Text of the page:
This is a WIP: I have a couple new features I want to write about on here, as well as clean up the examples a bit.
Recently I’ve been trying to implement Sitecore 7’s new ContentSearch features for a client and had to figure a lot of things out. Documentation has been sparse, misleading, and often times incomplete or obscure.
This article aims to list out the hard-won techniques I learned during the implementation phase, in hopes of alleviating the pain others are likely experiencing, and as a reminder to myself should I need to revisit this in the future.
We’re going to walk through setting up a hypothetical blog search feature, where we have the following information hierarchy:
- Title (text)
- Posted Date (Date)
- Body (rich text)
- Keywords (text)
- Associated Product (drop-down link to products)
- Tags (multi list)
- Name (text)
- Description (rich text)
- Instructions (rich text)
document- a single entity stored by Lucene: a product, a blog post, etc
fields- a property of a stored document
index- a set of documents stored by Lucene
stored field- a field in which the value is actually saved within Lucene
unstored field- a field in which Lucene indexes, but does not actually store the value. So Lucene would know that the field contained the word “foobar” (and possibly where in the string it was found) but could not give you back the whole field
tokenized field- a field that is broken up into terms (words). Use this if you want to search for documents with a field containing a term. The field value “foo bar baz” would be indexed as the list of “foo” “bar” and “baz”
untokenized field- a field that is stored and indexed as one single term. Use this when the field doesn’t make sense to split up, for example prices, dates, cities
You’re going to want to get Luke - Lucene Index Toolbox which is on Google code, at least until that gets shuttered. This will allow you to test queries, see what values are being indexed, and their tokenization status.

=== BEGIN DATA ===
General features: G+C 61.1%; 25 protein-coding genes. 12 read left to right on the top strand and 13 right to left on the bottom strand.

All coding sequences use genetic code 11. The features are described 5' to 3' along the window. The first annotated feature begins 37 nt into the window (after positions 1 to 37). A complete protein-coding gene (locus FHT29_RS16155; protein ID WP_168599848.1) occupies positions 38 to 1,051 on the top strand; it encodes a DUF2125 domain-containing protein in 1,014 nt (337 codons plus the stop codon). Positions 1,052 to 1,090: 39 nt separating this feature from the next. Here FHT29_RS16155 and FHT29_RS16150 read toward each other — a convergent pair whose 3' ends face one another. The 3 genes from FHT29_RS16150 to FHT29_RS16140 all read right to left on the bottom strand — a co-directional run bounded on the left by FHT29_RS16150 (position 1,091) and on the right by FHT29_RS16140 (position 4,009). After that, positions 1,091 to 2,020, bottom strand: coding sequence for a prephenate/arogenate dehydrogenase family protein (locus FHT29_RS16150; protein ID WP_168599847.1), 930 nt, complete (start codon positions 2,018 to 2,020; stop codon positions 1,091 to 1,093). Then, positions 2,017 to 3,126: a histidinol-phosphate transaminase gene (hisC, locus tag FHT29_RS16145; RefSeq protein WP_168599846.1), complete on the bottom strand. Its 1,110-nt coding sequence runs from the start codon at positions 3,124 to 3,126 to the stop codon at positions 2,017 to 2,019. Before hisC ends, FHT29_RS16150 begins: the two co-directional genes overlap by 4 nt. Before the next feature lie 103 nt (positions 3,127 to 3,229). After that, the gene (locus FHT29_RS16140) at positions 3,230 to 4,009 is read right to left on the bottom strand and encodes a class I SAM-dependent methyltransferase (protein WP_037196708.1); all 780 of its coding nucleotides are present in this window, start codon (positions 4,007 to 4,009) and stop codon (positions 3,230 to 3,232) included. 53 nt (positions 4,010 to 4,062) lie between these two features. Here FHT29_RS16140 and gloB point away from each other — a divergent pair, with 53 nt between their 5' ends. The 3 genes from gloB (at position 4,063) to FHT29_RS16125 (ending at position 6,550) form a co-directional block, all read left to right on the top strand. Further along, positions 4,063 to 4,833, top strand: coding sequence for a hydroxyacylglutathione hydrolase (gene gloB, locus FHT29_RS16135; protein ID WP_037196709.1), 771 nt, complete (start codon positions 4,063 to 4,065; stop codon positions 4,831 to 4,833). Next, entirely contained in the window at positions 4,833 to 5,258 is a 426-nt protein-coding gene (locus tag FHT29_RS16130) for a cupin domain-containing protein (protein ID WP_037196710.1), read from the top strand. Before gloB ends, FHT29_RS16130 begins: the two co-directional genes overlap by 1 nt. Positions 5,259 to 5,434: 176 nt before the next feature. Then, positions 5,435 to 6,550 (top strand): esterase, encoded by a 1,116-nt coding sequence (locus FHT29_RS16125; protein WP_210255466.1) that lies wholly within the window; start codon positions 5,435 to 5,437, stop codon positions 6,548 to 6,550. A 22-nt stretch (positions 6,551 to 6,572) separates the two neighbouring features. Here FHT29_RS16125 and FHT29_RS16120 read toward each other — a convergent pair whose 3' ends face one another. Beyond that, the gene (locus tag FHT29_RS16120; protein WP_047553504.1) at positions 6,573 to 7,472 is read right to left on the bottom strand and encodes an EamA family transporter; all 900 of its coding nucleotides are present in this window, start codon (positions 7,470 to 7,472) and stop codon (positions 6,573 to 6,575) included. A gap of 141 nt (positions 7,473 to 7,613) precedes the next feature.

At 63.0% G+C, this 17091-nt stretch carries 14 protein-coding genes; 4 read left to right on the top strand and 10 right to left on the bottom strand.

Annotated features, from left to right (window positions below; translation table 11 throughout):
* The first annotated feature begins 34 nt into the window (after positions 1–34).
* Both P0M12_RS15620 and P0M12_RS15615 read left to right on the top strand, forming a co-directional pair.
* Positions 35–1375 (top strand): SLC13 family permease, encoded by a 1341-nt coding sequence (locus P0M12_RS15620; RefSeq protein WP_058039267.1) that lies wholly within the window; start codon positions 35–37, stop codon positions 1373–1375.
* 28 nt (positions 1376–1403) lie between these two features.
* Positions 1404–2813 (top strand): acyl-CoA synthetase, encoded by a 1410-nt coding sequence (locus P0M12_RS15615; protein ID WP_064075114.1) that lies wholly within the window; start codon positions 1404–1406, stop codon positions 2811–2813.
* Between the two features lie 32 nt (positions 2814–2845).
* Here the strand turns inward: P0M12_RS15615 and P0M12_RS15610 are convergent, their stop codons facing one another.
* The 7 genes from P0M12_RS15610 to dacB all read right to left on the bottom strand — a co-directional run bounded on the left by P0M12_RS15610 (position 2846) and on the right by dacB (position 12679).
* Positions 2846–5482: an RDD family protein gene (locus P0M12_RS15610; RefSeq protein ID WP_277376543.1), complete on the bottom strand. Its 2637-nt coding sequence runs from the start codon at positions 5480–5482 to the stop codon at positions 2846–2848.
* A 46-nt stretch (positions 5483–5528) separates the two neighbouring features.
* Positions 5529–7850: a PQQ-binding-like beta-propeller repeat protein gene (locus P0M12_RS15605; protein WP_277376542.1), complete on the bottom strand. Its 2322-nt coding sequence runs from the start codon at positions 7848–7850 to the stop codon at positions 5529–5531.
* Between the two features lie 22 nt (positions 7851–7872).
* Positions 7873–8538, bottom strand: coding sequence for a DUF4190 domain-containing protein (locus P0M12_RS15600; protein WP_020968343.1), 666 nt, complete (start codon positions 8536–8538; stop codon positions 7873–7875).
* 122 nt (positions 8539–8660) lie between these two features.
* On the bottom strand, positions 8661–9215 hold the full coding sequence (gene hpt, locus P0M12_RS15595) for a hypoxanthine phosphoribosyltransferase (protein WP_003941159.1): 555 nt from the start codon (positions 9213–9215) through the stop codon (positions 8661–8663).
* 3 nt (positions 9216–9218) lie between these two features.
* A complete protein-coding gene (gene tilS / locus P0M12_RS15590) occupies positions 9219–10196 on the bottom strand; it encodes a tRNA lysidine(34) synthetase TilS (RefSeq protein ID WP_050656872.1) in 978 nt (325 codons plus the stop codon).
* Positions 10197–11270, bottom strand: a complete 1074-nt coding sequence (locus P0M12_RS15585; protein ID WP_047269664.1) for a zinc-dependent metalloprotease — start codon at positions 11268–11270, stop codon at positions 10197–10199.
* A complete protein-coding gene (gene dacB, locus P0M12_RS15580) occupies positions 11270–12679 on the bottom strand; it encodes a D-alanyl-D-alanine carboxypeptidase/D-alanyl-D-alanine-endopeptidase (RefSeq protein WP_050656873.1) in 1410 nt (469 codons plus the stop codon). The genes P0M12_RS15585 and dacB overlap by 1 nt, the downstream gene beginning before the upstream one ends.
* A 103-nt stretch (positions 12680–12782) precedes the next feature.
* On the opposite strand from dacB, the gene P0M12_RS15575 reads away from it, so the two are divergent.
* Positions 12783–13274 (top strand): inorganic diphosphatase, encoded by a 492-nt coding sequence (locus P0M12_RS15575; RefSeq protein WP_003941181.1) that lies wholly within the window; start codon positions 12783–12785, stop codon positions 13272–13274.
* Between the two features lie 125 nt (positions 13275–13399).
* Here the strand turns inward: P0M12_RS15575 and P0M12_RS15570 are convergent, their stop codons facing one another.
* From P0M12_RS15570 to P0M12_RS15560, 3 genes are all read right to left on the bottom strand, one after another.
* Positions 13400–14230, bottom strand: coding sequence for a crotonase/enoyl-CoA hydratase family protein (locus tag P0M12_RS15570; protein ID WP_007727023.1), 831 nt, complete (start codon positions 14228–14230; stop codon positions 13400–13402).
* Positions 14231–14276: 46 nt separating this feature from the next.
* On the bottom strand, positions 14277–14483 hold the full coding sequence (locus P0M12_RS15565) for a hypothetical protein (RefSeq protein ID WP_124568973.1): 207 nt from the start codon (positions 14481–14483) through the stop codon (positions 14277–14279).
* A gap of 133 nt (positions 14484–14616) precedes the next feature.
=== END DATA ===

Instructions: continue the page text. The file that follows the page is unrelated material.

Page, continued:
Make sure the
~/App_Config/Include/Sitecore.ContentSearch.* files are added to
Create a new config called
I’m going to paste the config in and then elaborate on parts of it. You can adapt it to your needs.
These elements inform Sitecore how to keep your index up to date.
onPublishEndAsync strategy handles an event fired whenever an item is
updated. Changed items are batched and re-indexed.
intervalAsyncCore strategy re-indexes changed documents on a schedule.
I’ve changed the parameters to focus on a different database and to use a
Specify the database and directory you want crawled. You can add more than one crawler node with different databases or directories.
<indexAlLFields>false</indexAllFields> as I have here, you need to
configure how you want each field to be indexed.
In this example, I’ve stored all the fields, because that makes it possible to
view them in Luke. I’ve stored
posted date as an untokenized field because
you’re only ever interested in the full date.
To reference a Sitecore field, use the name of the field in lower case. So to index the “Posted Date” field, I have referenced “posted date” in the config. Within Lucene, it will actually be “posted_date” because Lucene doesn’t allow spaces in field names without having to escape them every time.
In order to sort by a field, you need to store it untokenized so that Lucene can access it as one whole term. A ComputedField (discussed below) is used to find it.
Here list the template ids that you want indexed. Sitecore will crawl the directories listed in the locations node and index any item with the specified templates
For example, with the blog tags, Sitecore will by default index a multi list as
a space separated list of lowercase guids (
Guid.ToString("N")). This is
useful for filtering when you know the guid ahead of time, but not when
responding to a user’s free form search field.
In those situations, it can be useful to also denormalize the relationship and store the tag names along side the document. A Computed Field, discussed below, can iterate over the related Tag items and turn them into a single field containing their names.
So instead of just indexing
97b12832db3a498b8851232fb086676b 5be56cc8dc304a078f689ed1516e6736 614ae46d35f445eab7e97761e589031a
You would wind up storing
asp.net c-sharp sitecore
which is more searchable.
Note you still probably want to keep the guids around for cases when you want to limit the results to just a particular tag. In those cases you know the guid ahead of time since you used it to render the drop-down or whatever.
Often times you need to massage data before putting it into the index. Maybe you want to fetch a related record or add default values.